The state of Nebraska has received approval for a Medicaid Section 1135 waiver, which creates additional flexibility within the program, mostly for health care providers. The waiver extends fair hearing timelines for enrollees that have filed an appeal with Medicaid.
Workers may be eligible for benefits and job-protected leave for health and family caregiving reasons under the Families First Coronavirus Response Act. The new law applies to those working for employers with fewer than 500 employees, government workers, most federal workers, and self-employed workers and independent contractors.
Emergency Paid Sick Leave
- Up to 80 hours of job-protected leave
- Can be used for own illness or for family caregiving related to the coronavirus (including school closures) if the employee is unable to telework
- Workers receive their regular pay up to $511 per day if they are caring for themselfs
- Workers receive two-thirds of their regular pay up to $200 per day to care for someone else
- Workers do not have to use existing employer-provided paid leave benefits before using emergency paid sick leave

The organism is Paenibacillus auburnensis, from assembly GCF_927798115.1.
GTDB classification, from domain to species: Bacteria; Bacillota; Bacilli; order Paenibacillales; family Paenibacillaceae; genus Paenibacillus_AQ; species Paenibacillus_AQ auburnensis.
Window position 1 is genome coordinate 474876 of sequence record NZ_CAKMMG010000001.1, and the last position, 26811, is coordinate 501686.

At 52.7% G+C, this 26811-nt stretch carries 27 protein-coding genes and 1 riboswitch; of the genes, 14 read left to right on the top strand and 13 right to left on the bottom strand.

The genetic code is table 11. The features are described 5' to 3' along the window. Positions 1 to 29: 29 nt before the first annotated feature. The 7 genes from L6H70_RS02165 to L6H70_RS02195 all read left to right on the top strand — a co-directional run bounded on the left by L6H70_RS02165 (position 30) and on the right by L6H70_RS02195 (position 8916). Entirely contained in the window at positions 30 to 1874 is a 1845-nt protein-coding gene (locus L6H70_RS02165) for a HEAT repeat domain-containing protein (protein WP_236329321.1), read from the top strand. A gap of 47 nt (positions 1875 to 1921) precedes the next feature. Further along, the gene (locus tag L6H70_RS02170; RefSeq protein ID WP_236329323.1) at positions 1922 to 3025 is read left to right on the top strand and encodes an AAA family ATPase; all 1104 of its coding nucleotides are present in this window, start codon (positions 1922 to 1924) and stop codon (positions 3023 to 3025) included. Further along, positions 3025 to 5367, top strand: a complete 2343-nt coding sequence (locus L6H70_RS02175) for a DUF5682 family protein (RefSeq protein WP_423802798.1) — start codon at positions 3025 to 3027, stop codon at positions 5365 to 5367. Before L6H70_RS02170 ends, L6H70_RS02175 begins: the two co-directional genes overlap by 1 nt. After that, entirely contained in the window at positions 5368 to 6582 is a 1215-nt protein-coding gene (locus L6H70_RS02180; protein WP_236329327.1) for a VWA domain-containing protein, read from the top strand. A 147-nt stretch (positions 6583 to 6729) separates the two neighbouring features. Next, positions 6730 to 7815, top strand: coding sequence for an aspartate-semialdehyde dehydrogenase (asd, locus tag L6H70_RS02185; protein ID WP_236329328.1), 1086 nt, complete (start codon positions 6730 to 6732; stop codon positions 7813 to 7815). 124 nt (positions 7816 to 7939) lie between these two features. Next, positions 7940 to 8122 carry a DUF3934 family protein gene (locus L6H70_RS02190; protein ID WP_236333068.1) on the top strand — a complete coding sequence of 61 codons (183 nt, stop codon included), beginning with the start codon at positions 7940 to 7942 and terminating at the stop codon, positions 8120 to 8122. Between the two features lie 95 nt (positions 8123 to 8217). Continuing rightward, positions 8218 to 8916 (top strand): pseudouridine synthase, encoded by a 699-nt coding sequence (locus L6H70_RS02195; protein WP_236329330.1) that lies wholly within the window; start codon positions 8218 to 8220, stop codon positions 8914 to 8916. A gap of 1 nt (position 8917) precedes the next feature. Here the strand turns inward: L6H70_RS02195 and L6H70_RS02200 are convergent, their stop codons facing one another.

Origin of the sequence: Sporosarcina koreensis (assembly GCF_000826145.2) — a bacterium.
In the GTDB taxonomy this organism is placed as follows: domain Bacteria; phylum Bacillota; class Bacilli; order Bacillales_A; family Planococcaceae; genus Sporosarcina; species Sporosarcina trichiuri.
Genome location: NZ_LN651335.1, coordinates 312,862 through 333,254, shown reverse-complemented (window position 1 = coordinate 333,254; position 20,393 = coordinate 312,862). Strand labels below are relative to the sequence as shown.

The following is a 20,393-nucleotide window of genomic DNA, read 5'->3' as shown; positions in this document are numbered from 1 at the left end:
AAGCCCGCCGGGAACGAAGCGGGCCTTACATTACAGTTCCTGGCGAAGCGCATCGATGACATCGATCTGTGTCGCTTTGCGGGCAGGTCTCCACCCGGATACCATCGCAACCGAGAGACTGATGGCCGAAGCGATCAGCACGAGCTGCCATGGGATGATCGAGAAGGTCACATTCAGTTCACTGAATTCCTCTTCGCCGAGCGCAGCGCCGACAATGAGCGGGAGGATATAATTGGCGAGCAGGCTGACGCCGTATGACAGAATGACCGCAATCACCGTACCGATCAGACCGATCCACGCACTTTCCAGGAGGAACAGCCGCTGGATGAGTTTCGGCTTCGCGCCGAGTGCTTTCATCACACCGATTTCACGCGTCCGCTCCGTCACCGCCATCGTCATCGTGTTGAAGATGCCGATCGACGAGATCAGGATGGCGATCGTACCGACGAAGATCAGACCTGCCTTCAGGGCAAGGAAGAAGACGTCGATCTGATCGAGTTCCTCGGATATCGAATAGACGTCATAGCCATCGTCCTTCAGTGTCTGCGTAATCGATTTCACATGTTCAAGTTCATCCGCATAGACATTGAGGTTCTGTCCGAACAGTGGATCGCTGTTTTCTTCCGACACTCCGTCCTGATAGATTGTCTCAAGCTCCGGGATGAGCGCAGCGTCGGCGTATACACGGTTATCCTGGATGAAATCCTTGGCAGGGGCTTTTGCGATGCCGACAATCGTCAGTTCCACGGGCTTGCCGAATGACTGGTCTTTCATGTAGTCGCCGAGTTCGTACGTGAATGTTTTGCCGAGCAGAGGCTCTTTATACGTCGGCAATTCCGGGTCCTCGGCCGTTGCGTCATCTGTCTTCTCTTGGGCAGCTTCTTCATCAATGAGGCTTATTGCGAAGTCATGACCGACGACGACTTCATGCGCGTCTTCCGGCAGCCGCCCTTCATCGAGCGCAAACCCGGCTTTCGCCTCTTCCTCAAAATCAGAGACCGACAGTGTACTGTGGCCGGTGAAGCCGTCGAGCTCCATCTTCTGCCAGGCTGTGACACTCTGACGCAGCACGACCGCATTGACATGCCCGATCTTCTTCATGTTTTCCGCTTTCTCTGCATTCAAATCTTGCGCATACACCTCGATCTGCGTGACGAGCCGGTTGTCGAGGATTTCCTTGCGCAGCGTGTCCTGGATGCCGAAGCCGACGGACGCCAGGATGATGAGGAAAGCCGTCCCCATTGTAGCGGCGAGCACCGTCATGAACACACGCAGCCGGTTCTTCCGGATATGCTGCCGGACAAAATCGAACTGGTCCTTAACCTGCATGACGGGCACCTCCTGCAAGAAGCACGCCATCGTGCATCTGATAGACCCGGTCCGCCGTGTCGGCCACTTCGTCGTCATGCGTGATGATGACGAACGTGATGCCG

Emergency Paid Family Leave
- Expands the existing federal Family Medical Leave Act
- Up to 12 weeks of family leave for parents to care for a child whose school or place of care is closed if the worker
- Workers receive two-thirds of their regular pay but workers are not required to pay more than $200 per day or $10,000 total
Unlike many other states, Nebraska does not have paid sick or paid family leave protections for workers who are not eligible for federal emergency leave. Many low-wage workers in “essential” industries may find themselves ineligible for the new federal leave protections. More information about emergency paid leave is available from the U.S. Department of Labor.
Workers who are furloughed, laid off, or otherwise unable to find work as a result of the coronavirus pandemic may be eligible for unemployment insurance (UI). Governor Ricketts ordered that a number of existing requirements for UI benefits be waived through May 1, 2020, including the one week unpaid waiting period and the work search requirements for recipients. Apply for UI benefits through the Nebraska Department of Labor.